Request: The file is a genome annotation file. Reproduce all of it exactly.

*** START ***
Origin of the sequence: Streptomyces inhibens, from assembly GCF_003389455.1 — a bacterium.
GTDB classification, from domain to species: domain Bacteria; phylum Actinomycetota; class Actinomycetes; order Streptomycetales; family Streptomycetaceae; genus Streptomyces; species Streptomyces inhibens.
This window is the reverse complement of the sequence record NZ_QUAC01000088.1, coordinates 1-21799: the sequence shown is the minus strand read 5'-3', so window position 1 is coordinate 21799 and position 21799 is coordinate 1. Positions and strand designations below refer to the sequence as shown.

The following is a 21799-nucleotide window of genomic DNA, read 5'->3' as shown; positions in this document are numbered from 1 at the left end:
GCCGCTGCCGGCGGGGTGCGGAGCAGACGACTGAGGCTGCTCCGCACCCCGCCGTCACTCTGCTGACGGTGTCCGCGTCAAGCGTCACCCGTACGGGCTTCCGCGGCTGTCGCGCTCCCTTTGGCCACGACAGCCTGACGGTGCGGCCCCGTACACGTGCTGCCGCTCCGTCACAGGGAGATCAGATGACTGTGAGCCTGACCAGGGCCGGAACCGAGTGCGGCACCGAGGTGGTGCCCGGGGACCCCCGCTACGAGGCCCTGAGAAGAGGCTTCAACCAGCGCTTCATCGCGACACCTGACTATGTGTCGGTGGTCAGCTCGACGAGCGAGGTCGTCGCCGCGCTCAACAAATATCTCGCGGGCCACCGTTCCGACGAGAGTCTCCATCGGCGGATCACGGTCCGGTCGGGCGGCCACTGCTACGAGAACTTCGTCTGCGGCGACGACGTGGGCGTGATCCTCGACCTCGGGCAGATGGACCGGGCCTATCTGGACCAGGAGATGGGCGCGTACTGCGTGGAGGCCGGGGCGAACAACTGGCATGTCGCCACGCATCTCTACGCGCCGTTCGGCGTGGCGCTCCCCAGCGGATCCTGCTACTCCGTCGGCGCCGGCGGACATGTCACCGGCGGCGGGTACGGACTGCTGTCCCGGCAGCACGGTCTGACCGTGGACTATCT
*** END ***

Origin of the sequence: Streptomyces inhibens, from assembly GCF_003389455.1 — a bacterium.
GTDB classification, from domain to species: domain Bacteria; phylum Actinomycetota; class Actinomycetes; order Streptomycetales; family Streptomycetaceae; genus Streptomyces; species Streptomyces inhibens.
This window is the reverse complement of the sequence record NZ_QUAC01000088.1, coordinates 1-21799: the sequence shown is the minus strand read 5'-3', so window position 1 is coordinate 21799 and position 21799 is coordinate 1. Positions and strand designations below refer to the sequence as shown.

The following is a 21799-nucleotide window of genomic DNA, read 5'->3' as shown; positions in this document are numbered from 1 at the left end:
GCCGCTGCCGGCGGGGTGCGGAGCAGACGACTGAGGCTGCTCCGCACCCCGCCGTCACTCTGCTGACGGTGTCCGCGTCAAGCGTCACCCGTACGGGCTTCCGCGGCTGTCGCGCTCCCTTTGGCCACGACAGCCTGACGGTGCGGCCCCGTACACGTGCTGCCGCTCCGTCACAGGGAGATCAGATGACTGTGAGCCTGACCAGGGCCGGAACCGAGTGCGGCACCGAGGTGGTGCCCGGGGACCCCCGCTACGAGGCCCTGAGAAGAGGCTTCAACCAGCGCTTCATCGCGACACCTGACTATGTGTCGGTGGTCAGCTCGACGAGCGAGGTCGTCGCCGCGCTCAACAAATATCTCGCGGGCCACCGTTCCGACGAGAGTCTCCATCGGCGGATCACGGTCCGGTCGGGCGGCCACTGCTACGAGAACTTCGTCTGCGGCGACGACGTGGGCGTGATCCTCGACCTCGGGCAGATGGACCGGGCCTATCTGGACCAGGAGATGGGCGCGTACTGCGTGGAGGCCGGGGCGAACAACTGGCATGTCGCCACGCATCTCTACGCGCCGTTCGGCGTGGCGCTCCCCAGCGGATCCTGCTACTCCGTCGGCGCCGGCGGACATGTCACCGGCGGCGGGTACGGACTGCTGTCCCGGCAGCACGGTCTGACCGTGGACTATCT